Broadway Review: DEATH OF A SALESMAN (Hudson Theatre)

Post image for Broadway Review: DEATH OF A SALESMAN (Hudson Theatre)

by Dmitry Zvonkov on October 14, 2022

in Theater-New York


What cache Arthur Miller’s 1949 classic Death of a Salesman has in terms of power and artistry, nuance, subtlety and insight, is buried by Miranda Cromwell’s ineffectual staging currently on display at the Hudson Theatre. Neither the director nor most of the cast demonstrate anything but the most superficial connection to or emotional understanding of the material in this orthodox-with-a-twist interpretation, which tells the story of Willy Loman (Wendell Pierce) a 60-something failing salesman whose life and legacy are crushed by the American Dream.

Wendell Pierce and Sharon D Clarke

With much of the story told in flashbacks the action oscillates between a hopeful past and hopeless present. Here we bear witness to the deterioration of Willy’s mental and emotional states—casualties of his failures and regrets, and of a lifetime spent in a futile pursuit of success and approbation, goals which he’s chased without ever asking himself if they were worth pursuing. Cromwell facilitates these leaps through time and space with the help of Anna Fleischle’s set, whose decorations, suspended by wires, are raised and lowered onto the stage as needed, and by Jen Schriever’s often dramatic lighting flourishes, which are supposed to underscore the emotional and psychological states of the characters. But although conceived and executed well enough in and of themselves, both set and lighting elements feel overwrought, their abstract and expressionistic elements out of place in this tedious production.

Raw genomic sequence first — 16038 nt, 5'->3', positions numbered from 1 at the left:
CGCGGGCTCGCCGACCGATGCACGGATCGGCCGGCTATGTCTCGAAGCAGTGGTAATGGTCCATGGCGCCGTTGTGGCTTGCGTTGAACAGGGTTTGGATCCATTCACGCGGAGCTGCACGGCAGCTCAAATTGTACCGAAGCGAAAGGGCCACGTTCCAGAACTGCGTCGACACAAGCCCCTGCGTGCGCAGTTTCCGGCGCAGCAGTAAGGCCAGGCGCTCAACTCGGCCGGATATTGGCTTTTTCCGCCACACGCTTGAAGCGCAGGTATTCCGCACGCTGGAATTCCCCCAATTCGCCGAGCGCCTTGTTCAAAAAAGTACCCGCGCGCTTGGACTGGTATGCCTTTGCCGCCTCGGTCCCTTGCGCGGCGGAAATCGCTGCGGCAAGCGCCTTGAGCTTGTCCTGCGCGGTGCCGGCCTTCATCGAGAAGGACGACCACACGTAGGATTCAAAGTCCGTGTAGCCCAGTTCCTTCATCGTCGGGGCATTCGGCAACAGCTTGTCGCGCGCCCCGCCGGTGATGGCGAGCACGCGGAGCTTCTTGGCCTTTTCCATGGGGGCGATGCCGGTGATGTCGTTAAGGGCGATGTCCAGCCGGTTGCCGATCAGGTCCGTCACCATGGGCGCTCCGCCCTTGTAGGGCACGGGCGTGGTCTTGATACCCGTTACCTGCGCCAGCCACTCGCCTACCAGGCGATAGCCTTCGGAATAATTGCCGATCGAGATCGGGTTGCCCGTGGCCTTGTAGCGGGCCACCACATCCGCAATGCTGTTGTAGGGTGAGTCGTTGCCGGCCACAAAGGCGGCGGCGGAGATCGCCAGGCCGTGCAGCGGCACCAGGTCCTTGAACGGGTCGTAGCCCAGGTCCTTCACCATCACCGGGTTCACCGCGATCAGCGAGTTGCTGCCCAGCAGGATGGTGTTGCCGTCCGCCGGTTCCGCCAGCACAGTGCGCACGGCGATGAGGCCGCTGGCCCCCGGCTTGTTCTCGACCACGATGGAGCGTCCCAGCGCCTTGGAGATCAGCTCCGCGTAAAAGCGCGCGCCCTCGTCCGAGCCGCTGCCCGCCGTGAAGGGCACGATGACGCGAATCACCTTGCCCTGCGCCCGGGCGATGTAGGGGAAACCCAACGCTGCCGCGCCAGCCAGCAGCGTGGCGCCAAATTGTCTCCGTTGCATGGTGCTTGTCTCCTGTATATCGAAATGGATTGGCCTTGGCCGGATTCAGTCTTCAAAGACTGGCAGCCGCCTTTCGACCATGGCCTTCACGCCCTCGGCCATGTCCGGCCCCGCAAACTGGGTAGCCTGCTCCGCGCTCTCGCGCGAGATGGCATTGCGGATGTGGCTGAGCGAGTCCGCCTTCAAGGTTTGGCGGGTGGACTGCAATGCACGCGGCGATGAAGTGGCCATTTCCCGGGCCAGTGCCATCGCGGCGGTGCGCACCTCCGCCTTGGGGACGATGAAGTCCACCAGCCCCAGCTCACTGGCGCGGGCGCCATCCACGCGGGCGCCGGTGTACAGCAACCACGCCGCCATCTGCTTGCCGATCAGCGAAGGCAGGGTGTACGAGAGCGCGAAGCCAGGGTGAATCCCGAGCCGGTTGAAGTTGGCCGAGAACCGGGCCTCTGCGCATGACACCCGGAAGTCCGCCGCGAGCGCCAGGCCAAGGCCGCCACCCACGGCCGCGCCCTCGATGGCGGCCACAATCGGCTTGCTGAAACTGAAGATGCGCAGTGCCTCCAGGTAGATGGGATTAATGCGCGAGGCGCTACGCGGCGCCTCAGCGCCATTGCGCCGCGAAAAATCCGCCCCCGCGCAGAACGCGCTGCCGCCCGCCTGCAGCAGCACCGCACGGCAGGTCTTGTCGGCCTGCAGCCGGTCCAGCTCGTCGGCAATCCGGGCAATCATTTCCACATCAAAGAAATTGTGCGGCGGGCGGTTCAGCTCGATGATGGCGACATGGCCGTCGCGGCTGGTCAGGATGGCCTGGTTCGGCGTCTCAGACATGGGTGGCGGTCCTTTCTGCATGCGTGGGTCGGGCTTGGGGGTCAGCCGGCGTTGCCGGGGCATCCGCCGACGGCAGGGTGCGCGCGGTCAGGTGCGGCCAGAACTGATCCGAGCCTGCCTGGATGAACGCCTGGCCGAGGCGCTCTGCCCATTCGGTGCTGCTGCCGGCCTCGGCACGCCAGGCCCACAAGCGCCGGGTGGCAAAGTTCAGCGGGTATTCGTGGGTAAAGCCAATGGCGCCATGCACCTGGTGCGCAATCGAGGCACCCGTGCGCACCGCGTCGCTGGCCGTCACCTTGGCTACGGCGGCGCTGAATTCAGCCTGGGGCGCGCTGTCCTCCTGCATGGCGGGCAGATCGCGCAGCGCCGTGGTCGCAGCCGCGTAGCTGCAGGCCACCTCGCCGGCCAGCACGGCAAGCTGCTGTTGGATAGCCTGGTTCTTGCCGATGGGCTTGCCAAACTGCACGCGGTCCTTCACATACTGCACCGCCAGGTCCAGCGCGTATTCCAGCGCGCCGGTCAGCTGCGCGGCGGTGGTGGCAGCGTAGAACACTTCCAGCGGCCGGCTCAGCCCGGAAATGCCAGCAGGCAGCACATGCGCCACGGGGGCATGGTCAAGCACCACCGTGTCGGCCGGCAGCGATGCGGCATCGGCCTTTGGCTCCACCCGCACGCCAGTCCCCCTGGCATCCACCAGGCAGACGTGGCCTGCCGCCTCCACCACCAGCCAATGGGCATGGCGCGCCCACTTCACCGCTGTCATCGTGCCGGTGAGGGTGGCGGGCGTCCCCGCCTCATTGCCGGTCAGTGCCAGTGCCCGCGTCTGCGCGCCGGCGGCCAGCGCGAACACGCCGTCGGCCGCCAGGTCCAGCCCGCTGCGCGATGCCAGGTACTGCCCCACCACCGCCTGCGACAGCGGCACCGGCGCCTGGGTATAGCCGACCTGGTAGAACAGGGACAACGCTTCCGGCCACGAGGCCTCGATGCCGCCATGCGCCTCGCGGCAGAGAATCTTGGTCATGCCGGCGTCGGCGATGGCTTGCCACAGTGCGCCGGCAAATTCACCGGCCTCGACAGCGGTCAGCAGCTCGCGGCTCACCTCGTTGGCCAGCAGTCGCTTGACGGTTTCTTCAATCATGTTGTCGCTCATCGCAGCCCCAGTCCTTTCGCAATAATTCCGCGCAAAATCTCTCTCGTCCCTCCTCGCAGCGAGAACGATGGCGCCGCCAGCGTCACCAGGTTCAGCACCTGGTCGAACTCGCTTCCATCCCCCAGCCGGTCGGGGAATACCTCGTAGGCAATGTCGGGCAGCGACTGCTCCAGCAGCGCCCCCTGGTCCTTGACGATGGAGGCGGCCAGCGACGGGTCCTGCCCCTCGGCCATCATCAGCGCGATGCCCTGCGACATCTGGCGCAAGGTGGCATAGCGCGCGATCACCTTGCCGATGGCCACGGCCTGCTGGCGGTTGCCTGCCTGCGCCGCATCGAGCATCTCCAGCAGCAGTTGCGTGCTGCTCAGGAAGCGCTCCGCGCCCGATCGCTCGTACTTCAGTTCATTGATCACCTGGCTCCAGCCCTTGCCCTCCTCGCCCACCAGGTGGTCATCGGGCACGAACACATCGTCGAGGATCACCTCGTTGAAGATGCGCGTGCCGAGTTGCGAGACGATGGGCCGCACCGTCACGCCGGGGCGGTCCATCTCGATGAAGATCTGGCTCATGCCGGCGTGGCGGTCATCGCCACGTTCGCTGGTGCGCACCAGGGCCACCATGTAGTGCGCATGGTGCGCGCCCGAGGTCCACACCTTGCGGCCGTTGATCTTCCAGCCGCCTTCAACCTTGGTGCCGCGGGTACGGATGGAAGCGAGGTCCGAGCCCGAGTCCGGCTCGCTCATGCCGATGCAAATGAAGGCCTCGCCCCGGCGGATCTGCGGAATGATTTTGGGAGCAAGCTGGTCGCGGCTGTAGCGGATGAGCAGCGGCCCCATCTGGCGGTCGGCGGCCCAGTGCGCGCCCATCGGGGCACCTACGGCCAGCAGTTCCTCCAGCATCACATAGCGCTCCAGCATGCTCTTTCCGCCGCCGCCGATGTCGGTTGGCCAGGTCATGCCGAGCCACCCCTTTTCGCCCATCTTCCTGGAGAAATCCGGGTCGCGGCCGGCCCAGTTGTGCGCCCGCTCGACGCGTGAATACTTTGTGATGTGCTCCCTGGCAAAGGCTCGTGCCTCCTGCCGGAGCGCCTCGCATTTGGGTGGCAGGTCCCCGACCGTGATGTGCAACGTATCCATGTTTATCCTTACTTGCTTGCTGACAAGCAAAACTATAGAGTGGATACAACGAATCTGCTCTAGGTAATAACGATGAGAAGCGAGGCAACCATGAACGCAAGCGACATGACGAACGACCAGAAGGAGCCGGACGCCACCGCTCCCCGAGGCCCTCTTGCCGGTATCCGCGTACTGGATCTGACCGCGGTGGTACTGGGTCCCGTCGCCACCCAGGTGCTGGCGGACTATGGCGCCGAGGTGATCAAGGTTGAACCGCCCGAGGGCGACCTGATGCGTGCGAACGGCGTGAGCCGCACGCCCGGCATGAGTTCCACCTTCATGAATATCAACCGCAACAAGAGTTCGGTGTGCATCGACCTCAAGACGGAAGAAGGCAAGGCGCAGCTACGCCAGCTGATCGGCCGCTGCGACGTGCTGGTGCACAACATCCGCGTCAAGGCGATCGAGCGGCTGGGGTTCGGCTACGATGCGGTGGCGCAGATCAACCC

McKinley Belcher III, Wendell Pierce, Khris Davis

But the real cancer of this revival are the performances. I hate to bash actors — even when they’re not very good they still work hard, they put themselves out there. And if an actor lacks talent or isn’t right for the part is that really their fault? That said, in Cromwell’s Salesman, rather than mining their insides for something resembling real feelings, the main cast does a lot of indicating and play-acting, fake-crying, and having emotional outbursts that sound like the performers are afraid of their own voices. The Lomans’ children, Biff and Happy Loman (Khris Davis and McKinley Belcher III respectively) are obviously miscast — I do not believe they are brothers, I do not believe that Biff is a loser who carries the weight of failure on his shoulders, and I certainly don’t believe that Happy is a Casanova who loves sex with women. Sharon D Clarke, who plays Willy’s wife Linda, is emotional enough, maybe too much so — she starts the show at a ten. But the bigger issue is the lack of variation to her performance; she’s not so much playing Linda as an idea of Linda — a generic version of an older mid-century housewife distressed over the troubles of her husband and her two ne-re-do-well sons. As for Mr. Pierce, he is extremely energetic and in that sense seems to give it his all. Unfortunately all his antics feel ungrounded and false.